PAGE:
Ben holds a M.F.A. in Creative Writing from the University of Arkansas and a B.A. in English from the University of Notre Dame. He has experience teaching at the University level, teaching courses in English, Technical Composition, and Literature. He has multiple publications in fiction, and in freelance work for writing and news publications.
Definition of Resolution
When an author writes a story, she often begins by placing her characters in some sort of predicament. If it's a love story, the predicament might be that the boy and girl love each other, but the boy must go to war. If it's a murder mystery, a body might be discovered in a river, with no one certain how it got there.
Once this struggle in the narrative, or conflict, is established, the story has somewhere to go. The characters can begin trying their best to solve that conflict. Their efforts at doing so and the challenges they face along the way make up the body of the story. And when finally they reach a solution to the predicament, or reach a point where they can go no farther in trying to reach a solution and fail, the story has achieved what's called resolution. Nearly every published story offers resolution of some kind, though more recent literature has tended to favor ambiguous or subtle resolutions over those that solve the conflict too neatly.
Examples of Resolution
Hamlet by William Shakespeare
Conflict: In this famous play by perhaps the most famous writer in the history of literature, we meet a prince (Hamlet) whose father has been murdered by his uncle. Because he loved his father and is loyal to him, Hamlet must avenge his father's death by killing that uncle. Unfortunately, he is timid and uncertain, and given to abstract thought. He is not the kind of person who can decisively draw his sword and kill someone.
Resolution: Opportunity after opportunity arises for Hamlet to kill his uncle, and again and again he finds a reason to delay. Finally, though, the uncle hatches a plot to poison Hamlet and succeeds. When Hamlet learns that he himself has been poisoned and will die, he musters the courage and kills his treacherous uncle.
Why is this resolution? This constitutes a full resolution of the plot's central conflict because from the beginning of the play a question hangs over the action (does Hamlet have what it takes to kill his uncle?) and at the end, we get an answer (yes!).
The Sun Also Rises by Ernest Hemingway
Conflict: In the acclaimed first novel by American author Ernest Hemingway, we meet Jake Barnes, a young man who, due to a war injury, is unable to engage in sexual relations. Jake is in love with and has that love returned by Lady Brett Ashley, who is addicted to sex. While the two of them love each other very much, their relationship cannot succeed because one thing she needs is the one thing Jake can't give her.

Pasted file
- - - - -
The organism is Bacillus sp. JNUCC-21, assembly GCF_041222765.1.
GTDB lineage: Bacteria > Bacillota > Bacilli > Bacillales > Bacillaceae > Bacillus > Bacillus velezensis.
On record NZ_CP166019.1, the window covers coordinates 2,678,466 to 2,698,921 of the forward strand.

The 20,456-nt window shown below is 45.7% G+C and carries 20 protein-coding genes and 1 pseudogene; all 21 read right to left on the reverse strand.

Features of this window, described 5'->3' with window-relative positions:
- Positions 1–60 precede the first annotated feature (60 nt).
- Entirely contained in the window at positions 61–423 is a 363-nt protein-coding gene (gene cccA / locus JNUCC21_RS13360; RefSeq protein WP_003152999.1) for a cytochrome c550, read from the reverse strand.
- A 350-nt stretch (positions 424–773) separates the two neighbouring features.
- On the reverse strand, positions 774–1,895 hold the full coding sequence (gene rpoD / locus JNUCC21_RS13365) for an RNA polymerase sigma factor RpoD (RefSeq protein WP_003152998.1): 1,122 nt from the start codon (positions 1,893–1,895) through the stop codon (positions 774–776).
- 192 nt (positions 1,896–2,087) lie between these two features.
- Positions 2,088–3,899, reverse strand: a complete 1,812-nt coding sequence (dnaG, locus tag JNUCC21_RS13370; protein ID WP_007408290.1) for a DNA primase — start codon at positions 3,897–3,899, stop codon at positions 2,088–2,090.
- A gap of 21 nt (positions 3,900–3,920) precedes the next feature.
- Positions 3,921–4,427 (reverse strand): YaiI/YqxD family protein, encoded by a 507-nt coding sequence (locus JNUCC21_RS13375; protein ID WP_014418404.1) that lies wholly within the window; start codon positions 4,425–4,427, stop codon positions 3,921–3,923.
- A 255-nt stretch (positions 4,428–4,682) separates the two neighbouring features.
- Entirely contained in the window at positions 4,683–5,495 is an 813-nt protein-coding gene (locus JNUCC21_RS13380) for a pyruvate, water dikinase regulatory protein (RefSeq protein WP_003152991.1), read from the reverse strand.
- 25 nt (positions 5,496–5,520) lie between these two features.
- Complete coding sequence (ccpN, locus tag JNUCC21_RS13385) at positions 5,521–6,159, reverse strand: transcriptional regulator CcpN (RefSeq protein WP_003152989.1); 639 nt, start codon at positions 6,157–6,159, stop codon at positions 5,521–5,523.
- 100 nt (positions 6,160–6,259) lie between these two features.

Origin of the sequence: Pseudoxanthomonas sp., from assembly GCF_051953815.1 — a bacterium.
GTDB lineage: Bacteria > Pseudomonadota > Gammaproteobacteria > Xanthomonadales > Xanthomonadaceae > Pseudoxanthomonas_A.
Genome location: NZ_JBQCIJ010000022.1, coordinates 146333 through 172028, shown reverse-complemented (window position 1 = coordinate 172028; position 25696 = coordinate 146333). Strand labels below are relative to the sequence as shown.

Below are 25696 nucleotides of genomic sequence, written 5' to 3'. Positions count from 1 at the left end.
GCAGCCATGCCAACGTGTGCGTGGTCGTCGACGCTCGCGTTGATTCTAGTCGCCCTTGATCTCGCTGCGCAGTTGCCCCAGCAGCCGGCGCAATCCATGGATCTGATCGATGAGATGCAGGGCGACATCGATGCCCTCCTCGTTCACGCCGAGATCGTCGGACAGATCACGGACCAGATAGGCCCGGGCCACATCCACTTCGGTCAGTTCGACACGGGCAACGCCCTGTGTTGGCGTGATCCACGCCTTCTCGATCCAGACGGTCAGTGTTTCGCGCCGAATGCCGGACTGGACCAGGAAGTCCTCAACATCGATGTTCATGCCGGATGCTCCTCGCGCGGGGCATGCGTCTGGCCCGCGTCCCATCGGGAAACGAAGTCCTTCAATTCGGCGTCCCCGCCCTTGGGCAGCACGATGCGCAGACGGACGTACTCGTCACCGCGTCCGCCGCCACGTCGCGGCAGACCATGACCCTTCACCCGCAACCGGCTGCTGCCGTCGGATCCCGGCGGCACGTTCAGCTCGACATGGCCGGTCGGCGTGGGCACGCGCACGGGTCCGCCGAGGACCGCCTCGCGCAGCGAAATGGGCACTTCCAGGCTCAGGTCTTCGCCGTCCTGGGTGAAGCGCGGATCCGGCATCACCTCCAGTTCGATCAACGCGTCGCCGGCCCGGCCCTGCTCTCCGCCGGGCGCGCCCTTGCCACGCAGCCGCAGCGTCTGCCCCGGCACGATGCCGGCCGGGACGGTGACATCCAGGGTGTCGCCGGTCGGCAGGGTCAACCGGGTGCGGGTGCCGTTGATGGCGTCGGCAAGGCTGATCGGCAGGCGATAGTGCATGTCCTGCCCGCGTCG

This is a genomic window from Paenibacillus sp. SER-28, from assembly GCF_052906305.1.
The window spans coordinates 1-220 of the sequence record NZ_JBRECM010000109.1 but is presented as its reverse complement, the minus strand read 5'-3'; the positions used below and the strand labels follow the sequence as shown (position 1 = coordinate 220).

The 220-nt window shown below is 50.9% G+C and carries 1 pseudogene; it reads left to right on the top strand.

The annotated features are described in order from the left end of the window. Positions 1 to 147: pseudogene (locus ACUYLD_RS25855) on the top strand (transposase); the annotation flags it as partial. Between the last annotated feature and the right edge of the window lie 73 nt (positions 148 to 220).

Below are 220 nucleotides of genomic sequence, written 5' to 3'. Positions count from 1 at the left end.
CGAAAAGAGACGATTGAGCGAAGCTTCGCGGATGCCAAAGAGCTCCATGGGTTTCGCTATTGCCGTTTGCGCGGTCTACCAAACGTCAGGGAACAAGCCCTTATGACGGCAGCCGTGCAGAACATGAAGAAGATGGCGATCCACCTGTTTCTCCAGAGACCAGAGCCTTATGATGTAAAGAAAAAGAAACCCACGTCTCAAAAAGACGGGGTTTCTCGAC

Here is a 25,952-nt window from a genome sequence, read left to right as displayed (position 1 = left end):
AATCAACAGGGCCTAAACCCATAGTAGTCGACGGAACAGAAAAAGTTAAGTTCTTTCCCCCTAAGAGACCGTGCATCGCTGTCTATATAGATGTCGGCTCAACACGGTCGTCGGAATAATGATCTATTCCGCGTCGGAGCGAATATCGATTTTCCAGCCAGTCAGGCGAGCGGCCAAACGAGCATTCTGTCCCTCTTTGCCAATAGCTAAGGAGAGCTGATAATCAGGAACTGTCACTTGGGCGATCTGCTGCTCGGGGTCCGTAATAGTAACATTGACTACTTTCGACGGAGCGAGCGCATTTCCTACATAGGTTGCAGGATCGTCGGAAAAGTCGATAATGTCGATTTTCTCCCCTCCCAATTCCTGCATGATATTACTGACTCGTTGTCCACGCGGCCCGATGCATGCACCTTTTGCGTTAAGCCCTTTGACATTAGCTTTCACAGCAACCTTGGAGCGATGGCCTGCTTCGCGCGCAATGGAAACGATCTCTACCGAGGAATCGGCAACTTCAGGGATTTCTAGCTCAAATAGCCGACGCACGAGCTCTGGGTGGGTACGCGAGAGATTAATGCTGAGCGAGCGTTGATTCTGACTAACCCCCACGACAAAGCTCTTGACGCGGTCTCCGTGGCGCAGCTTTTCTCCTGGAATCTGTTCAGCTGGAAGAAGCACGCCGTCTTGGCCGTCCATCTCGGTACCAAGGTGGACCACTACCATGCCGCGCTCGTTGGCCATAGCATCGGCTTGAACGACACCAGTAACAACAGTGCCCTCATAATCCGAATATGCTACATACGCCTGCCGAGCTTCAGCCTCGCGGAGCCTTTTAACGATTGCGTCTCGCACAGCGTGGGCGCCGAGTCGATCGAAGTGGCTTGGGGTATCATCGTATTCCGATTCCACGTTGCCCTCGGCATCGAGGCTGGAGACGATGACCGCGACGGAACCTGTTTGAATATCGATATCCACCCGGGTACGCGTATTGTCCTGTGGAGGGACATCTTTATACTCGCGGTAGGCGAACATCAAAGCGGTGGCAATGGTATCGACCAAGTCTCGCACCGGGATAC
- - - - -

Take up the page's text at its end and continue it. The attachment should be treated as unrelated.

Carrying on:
Resolution: At the end of the book, after watching in vain as Brett sleeps with his friends, Jake realizes that the only reason she loves him is because he's never been in a position to disappoint her. In effect, the one thing he thought had kept them apart is the only thing that brings them together.
Why is this resolution? While this resolution is more ambiguous than the resolution in Hamlet, it is still resolution because the conflict has been removed from Jake's mind. All throughout the book, he'd struggled with the futile ambition of somehow getting together with Brett; but, at the end, that ambition is less of an issue because he has accepted its futility.
Housekeeping by Marilynne Robinson
Conflict: The narrator in this novel introduces us to her sister, who wishes the family would become more cultured and civilized, and also introduces us to the aunt who takes care of the family, and wishes they'd become more carefree and relaxed, more 'wild'. The narrator herself loves both her sister and her aunt, and wants everyone to get along.
Resolution: While the narrator tries for most of the book to bring her sister and aunt together, and broker a compromise, she discovers eventually that their natures are simply too different. She must pick a side, and so she goes with her aunt and becomes a transient.
Why is this resolution? This is resolution because the narrator at the end of the book realizes that she will not be able to solve the conflict. As was the case with Jake Barnes, she simply accepts this, which in effect diffuses the conflict and resolves the story.
In most stories, the events are arranged as a progression towards the solution (or failed solution) of some central struggle, or conflict. As soon as that conflict is decided, or as soon as a solution becomes impossible, the story reaches what is called resolution.
A resolution can take any number of forms; but, to be a resolution, it must somehow diffuse the conflict. More recent stories have favored subtle resolutions over resolutions that clear up the conflict cleanly and completely.
After viewing this lesson, you should be prepared to define conflict and resolution in literature, as well as give examples of each.
To unlock this lesson you must be a Study.com Member.
Create your account
Register to view this lesson
Unlock Your Education
See for yourself why 30 million people use Study.com
Become a Study.com member and start learning now.Become a Member
Already a member? Log InBack